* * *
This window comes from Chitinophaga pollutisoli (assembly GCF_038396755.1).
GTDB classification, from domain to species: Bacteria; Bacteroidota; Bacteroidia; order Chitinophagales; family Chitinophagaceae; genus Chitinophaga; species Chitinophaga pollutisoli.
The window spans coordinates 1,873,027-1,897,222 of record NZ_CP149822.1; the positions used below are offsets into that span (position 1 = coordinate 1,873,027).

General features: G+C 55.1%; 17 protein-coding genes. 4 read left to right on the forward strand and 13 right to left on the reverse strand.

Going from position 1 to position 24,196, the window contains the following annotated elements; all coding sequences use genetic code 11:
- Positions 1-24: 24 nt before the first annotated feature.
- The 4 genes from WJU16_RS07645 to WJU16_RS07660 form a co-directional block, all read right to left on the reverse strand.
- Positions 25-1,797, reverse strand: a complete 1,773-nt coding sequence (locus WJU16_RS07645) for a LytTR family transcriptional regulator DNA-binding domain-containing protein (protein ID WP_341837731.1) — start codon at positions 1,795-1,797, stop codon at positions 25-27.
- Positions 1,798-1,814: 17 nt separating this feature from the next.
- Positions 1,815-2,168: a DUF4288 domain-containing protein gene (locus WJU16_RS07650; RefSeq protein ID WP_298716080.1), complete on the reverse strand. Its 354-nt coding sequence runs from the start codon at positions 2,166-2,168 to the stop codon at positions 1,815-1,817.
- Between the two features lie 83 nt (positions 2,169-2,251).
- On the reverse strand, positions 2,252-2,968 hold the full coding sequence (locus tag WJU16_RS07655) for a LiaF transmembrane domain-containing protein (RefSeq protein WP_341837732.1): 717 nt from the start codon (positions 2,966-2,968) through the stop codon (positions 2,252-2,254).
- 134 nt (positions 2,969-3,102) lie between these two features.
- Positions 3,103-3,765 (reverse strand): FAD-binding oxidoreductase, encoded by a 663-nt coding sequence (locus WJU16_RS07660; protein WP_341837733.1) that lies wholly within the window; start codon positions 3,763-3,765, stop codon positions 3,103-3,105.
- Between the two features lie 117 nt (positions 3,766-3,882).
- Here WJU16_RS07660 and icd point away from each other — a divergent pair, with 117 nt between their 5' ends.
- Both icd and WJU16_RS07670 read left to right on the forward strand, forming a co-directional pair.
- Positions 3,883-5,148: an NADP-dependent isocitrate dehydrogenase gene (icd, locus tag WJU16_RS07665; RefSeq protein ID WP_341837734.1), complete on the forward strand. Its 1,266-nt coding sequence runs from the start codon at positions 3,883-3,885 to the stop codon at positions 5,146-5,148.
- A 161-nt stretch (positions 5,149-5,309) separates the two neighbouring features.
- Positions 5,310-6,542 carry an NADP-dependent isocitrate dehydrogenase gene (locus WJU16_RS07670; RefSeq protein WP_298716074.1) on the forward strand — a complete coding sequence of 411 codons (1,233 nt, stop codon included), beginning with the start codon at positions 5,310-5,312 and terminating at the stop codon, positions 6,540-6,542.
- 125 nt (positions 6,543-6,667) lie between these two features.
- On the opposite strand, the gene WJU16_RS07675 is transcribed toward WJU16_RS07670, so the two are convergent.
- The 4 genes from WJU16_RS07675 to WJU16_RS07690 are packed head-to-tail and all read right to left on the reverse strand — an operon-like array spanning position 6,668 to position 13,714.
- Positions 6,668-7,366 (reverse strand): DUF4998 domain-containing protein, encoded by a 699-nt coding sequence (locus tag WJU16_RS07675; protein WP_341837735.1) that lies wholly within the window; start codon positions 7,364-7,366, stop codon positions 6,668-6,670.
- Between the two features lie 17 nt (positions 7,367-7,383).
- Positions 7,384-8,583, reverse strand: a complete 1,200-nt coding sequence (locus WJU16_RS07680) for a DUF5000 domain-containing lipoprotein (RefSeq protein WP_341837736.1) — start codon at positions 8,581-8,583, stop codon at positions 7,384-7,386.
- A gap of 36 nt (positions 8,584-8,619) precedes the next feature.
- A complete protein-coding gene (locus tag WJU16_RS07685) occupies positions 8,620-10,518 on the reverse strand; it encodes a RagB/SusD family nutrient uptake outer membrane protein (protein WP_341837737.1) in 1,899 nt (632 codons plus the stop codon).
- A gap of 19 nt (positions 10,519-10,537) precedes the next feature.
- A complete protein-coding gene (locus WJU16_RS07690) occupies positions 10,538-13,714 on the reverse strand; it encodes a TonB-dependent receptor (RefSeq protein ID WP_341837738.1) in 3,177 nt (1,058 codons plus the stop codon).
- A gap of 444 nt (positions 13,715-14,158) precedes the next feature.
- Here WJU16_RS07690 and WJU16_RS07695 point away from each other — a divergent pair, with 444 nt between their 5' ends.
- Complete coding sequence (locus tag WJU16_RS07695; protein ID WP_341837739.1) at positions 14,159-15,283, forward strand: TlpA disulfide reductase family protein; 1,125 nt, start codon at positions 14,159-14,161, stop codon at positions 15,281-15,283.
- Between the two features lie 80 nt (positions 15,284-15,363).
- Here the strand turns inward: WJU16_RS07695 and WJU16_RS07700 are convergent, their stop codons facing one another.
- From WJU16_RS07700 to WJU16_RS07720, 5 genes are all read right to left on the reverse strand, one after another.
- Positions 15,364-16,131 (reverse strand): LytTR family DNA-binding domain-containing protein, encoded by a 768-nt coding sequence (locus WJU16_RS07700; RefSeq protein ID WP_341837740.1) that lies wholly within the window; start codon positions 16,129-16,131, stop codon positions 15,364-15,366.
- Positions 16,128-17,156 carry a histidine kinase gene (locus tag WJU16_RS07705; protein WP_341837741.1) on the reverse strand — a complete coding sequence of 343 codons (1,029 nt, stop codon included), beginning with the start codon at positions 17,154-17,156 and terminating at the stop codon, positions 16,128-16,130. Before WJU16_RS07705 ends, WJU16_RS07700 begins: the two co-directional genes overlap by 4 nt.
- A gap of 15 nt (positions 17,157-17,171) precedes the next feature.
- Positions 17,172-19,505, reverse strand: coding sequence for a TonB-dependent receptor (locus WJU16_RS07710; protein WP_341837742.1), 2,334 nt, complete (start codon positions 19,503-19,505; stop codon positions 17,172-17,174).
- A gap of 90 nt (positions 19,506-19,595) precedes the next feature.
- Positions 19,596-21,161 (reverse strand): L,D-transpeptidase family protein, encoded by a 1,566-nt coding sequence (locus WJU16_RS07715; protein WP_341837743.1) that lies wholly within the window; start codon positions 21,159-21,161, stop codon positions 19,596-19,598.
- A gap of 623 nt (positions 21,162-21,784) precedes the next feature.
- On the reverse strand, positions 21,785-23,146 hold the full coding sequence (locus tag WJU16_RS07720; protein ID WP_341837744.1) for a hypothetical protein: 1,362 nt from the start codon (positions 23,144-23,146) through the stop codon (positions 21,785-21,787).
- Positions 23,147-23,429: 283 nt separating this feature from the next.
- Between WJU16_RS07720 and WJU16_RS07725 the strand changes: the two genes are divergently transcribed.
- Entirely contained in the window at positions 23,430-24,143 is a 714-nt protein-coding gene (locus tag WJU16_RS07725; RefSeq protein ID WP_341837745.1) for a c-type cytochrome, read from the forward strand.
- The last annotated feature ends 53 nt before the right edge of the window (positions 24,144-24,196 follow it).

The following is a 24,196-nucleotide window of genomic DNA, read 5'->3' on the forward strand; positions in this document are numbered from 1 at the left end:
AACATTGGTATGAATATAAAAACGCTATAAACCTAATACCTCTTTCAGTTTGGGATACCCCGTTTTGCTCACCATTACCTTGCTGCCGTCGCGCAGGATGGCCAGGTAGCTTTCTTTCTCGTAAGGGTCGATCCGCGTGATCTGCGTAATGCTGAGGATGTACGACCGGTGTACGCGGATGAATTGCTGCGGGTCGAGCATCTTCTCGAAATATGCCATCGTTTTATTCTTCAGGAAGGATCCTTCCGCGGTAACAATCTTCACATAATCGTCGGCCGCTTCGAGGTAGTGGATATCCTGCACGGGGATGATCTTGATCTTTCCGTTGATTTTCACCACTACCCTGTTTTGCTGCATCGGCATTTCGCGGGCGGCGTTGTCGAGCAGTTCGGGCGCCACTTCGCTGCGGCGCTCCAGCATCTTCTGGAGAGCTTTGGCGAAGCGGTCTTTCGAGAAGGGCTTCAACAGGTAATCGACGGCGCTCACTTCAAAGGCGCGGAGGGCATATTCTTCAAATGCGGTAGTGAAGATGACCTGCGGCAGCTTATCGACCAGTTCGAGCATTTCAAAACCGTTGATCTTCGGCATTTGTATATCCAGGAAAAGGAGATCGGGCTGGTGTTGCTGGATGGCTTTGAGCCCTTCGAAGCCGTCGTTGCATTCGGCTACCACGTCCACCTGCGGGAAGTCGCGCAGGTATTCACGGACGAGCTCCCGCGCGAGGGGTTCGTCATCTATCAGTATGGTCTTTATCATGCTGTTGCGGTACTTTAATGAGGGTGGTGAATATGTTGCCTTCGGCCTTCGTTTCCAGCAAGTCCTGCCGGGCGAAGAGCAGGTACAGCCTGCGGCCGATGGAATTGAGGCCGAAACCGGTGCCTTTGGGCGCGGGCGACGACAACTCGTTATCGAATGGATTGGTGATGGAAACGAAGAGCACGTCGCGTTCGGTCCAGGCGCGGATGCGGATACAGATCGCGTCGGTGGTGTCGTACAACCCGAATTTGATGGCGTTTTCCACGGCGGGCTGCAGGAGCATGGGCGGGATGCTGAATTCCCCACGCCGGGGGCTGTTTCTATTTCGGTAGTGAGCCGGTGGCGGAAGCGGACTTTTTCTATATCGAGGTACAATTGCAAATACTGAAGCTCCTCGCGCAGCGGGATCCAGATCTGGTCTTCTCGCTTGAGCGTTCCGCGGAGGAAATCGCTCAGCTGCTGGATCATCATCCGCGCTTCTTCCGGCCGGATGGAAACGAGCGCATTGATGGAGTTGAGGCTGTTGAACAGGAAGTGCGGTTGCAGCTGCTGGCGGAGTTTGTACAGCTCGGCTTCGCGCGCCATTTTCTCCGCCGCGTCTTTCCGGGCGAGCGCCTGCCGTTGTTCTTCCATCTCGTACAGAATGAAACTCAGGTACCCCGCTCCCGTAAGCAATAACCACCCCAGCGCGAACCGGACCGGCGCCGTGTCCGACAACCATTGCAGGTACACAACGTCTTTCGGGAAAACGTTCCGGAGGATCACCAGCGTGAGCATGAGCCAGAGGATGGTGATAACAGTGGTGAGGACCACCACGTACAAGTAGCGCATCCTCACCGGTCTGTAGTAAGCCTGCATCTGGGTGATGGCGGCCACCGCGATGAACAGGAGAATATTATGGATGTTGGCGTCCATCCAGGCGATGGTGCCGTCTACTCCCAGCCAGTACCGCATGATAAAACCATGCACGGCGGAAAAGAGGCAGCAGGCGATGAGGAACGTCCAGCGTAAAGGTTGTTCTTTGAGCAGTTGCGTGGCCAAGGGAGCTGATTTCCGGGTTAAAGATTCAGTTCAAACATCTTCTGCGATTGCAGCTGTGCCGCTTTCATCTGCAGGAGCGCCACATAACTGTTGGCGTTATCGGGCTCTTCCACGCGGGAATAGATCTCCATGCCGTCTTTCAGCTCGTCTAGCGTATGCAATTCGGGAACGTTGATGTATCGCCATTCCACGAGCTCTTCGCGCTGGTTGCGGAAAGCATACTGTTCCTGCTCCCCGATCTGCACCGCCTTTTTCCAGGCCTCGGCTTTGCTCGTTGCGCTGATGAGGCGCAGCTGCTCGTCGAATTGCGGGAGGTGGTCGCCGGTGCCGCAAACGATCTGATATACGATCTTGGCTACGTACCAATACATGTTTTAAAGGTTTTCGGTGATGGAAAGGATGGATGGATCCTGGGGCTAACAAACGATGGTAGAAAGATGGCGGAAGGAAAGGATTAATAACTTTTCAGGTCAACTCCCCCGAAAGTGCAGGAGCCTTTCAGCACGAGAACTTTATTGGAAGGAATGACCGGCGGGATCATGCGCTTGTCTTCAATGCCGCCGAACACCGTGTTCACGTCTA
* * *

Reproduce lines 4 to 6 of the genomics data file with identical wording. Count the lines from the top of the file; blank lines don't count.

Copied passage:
General features: G+C 55.1%; 17 protein-coding genes. 4 read left to right on the forward strand and 13 right to left on the reverse strand.

Going from position 1 to position 24,196, the window contains the following annotated elements; all coding sequences use genetic code 11:
- Positions 1-24: 24 nt before the first annotated feature.